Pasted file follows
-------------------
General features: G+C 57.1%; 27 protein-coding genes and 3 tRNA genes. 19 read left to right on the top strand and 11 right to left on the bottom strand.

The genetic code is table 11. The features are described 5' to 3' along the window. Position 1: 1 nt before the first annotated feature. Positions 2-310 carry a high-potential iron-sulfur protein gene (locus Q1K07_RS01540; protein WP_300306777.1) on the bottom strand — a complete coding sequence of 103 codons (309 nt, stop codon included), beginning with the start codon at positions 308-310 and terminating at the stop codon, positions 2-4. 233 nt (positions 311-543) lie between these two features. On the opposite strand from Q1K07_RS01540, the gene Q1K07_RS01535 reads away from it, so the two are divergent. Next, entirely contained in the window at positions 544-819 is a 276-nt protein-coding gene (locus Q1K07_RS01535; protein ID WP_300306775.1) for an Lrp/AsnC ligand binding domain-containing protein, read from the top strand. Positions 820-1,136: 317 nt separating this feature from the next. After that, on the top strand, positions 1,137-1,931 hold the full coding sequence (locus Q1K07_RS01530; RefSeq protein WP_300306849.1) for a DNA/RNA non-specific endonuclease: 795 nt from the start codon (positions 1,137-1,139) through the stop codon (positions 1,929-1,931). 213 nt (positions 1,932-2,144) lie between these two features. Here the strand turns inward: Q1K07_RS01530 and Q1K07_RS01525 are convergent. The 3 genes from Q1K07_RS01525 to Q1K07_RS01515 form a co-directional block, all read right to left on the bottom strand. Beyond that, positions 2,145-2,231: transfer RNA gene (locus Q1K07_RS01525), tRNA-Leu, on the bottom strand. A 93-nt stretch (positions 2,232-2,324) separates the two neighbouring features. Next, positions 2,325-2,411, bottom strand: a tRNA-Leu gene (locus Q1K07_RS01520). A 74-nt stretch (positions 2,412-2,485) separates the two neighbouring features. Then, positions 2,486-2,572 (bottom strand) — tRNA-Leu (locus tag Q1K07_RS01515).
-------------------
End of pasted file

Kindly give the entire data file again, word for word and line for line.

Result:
General features: G+C 57.1%; 27 protein-coding genes and 3 tRNA genes. 19 read left to right on the top strand and 11 right to left on the bottom strand.

The genetic code is table 11. The features are described 5' to 3' along the window. Position 1: 1 nt before the first annotated feature. Positions 2-310 carry a high-potential iron-sulfur protein gene (locus Q1K07_RS01540; protein WP_300306777.1) on the bottom strand — a complete coding sequence of 103 codons (309 nt, stop codon included), beginning with the start codon at positions 308-310 and terminating at the stop codon, positions 2-4. 233 nt (positions 311-543) lie between these two features. On the opposite strand from Q1K07_RS01540, the gene Q1K07_RS01535 reads away from it, so the two are divergent. Next, entirely contained in the window at positions 544-819 is a 276-nt protein-coding gene (locus Q1K07_RS01535; protein ID WP_300306775.1) for an Lrp/AsnC ligand binding domain-containing protein, read from the top strand. Positions 820-1,136: 317 nt separating this feature from the next. After that, on the top strand, positions 1,137-1,931 hold the full coding sequence (locus Q1K07_RS01530; RefSeq protein WP_300306849.1) for a DNA/RNA non-specific endonuclease: 795 nt from the start codon (positions 1,137-1,139) through the stop codon (positions 1,929-1,931). 213 nt (positions 1,932-2,144) lie between these two features. Here the strand turns inward: Q1K07_RS01530 and Q1K07_RS01525 are convergent. The 3 genes from Q1K07_RS01525 to Q1K07_RS01515 form a co-directional block, all read right to left on the bottom strand. Beyond that, positions 2,145-2,231: transfer RNA gene (locus Q1K07_RS01525), tRNA-Leu, on the bottom strand. A 93-nt stretch (positions 2,232-2,324) separates the two neighbouring features. Next, positions 2,325-2,411, bottom strand: a tRNA-Leu gene (locus Q1K07_RS01520). A 74-nt stretch (positions 2,412-2,485) separates the two neighbouring features. Then, positions 2,486-2,572 (bottom strand) — tRNA-Leu (locus tag Q1K07_RS01515).